Historically referred to as the "Gateway of the West," Pittsburgh has long been known as the hub for coal mining and steel production; however, the city represents much more than that. It has been gentrified over the years to provide over 90 neighborhoods, full of local art and flavor, with an impressive impact from the education, financial, healthcare, high-tech, research, and manufacturing fields. Many tech startups are calling Pittsburgh home, with Carnegie Mellon and the University of Pittsburgh contributing to an influx in the artificial intelligence (AI) sector.
Developments are well underway in Pittsburgh. Over a dozen hotels have recently opened or are under construction in Downtown Pittsburgh. The market experienced an influx in hotel supply in 2016/17; the new rooms were mostly absorbed by the market in 2018 with the help of strengthening employment and an uptick in Marcellus Shale activity. New companies, such as Serendipity Labs and Facebook, signed leases and opened in the Strip District in 2018. A 130,500-square-foot development, Three Crossings Riverfront West, was completed in 2018, as well.
Additionally, Delaware-based Buccini/Pollin Group was announced as the lead developer of the former Pittsburgh Penguins arena site. Buccini/Pollin is expected to create a master plan for the 28-acre redevelopment that will feature a myriad of retail, commercial office, and entertainment space, as well as additional hotel supply and 1,000 residential units. Overall, the mixed-use development project is anticipated to cost over $500 million.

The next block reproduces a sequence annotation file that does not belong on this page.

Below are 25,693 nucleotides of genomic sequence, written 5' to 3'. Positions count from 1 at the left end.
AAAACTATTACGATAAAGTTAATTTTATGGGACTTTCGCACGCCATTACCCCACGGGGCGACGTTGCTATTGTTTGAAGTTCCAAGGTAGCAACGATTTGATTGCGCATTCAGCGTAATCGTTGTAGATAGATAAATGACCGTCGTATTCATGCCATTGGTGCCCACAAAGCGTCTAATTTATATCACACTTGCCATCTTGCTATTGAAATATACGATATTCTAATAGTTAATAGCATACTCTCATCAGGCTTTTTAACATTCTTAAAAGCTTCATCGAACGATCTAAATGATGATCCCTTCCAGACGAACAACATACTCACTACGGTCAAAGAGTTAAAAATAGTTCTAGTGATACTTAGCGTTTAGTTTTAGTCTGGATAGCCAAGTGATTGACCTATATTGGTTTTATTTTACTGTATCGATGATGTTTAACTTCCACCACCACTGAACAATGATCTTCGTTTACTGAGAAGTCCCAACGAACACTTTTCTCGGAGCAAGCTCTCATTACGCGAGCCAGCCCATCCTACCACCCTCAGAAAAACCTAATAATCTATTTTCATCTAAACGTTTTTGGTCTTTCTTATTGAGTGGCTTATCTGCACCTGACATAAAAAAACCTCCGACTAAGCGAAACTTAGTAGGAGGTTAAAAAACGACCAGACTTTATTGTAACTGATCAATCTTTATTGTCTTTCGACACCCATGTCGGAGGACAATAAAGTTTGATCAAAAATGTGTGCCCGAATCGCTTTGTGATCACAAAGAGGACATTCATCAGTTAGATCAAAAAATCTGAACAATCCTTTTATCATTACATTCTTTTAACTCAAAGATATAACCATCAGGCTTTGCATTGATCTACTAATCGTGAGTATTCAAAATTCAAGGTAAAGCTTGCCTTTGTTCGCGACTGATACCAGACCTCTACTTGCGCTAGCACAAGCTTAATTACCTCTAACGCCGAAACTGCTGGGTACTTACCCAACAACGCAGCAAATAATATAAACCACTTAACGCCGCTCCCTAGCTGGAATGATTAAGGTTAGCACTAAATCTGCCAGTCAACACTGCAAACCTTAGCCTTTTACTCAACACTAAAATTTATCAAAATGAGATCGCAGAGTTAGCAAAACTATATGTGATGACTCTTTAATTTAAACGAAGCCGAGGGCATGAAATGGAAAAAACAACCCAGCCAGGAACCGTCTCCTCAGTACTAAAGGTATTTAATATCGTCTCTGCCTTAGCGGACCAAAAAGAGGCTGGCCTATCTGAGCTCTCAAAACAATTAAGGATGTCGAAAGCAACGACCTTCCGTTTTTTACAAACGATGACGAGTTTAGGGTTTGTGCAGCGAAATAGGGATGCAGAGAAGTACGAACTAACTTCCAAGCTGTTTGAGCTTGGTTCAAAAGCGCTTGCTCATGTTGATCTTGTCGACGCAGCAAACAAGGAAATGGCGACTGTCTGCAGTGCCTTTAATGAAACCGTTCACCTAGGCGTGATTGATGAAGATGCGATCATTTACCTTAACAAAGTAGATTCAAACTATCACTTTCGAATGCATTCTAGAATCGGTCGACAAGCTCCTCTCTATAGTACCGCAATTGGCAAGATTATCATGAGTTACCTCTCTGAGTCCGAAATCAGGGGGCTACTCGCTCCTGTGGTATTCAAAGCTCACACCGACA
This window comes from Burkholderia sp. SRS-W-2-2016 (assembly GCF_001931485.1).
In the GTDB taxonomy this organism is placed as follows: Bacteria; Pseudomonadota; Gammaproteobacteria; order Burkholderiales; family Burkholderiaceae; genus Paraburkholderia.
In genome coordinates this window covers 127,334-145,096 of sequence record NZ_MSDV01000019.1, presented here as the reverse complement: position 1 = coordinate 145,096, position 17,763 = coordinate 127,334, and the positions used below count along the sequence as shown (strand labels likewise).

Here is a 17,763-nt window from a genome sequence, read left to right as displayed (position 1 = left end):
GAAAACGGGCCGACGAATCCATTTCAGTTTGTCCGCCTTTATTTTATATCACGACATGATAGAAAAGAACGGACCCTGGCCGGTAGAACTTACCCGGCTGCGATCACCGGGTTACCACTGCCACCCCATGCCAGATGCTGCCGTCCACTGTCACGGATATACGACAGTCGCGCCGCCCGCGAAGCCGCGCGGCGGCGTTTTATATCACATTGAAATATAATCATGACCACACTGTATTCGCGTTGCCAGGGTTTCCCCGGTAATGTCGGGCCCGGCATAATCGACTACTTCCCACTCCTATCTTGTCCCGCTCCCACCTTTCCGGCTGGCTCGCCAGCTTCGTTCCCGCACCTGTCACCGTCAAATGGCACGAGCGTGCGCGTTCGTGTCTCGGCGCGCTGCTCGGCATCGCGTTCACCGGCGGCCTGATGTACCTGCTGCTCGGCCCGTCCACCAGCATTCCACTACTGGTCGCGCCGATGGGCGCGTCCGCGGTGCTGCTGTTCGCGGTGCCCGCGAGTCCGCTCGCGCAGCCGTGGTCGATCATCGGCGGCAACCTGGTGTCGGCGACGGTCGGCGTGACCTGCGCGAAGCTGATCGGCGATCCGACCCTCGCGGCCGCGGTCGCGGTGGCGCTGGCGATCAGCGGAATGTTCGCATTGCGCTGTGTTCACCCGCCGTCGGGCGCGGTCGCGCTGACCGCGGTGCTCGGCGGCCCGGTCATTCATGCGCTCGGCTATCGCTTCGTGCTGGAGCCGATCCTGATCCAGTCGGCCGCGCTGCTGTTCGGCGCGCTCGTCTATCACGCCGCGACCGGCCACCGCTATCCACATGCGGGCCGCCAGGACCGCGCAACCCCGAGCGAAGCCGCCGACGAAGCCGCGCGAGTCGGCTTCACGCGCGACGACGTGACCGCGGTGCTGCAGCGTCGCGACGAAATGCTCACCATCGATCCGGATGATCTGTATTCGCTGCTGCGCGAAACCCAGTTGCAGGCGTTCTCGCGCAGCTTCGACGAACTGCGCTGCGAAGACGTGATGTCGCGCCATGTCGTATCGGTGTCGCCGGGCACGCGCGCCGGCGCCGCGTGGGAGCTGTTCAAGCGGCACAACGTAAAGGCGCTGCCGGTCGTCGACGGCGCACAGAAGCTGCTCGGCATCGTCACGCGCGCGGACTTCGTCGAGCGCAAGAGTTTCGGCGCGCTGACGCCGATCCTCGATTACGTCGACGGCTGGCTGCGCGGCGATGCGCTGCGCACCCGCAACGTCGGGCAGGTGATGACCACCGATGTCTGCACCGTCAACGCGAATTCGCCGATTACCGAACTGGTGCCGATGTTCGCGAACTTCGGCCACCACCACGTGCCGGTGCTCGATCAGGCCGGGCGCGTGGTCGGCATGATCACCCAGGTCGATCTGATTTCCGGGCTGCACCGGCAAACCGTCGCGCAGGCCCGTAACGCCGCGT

While the transformation of Pittsburgh has been impressive over the last 30 years, Pittsburgh is not poised for immediate and robust growth until the city can attract the right demographic. A major blow to Pittsburgh's economic growth was the loss of the bid for Amazon's HQ2. However, when looking at the larger picture, Pittsburgh has registered economic improvement over the last decade, and the strength of the current employers and increase in high-tech startups in Pittsburgh illustrates a promising future. While some reports have indicated concern related to the need for a highly skilled, college-educated workforce, UPMC is expanding at an unprecedented rate, Carnegie Mellen University is producing talent ready for high-tech jobs in Pittsburgh, and numerous multi-national companies are still committed to Pittsburgh and all that the city has to offer. Thus, Pittsburgh's transition to one of the largest high-tech hubs in the country should provide for a competitive advantage.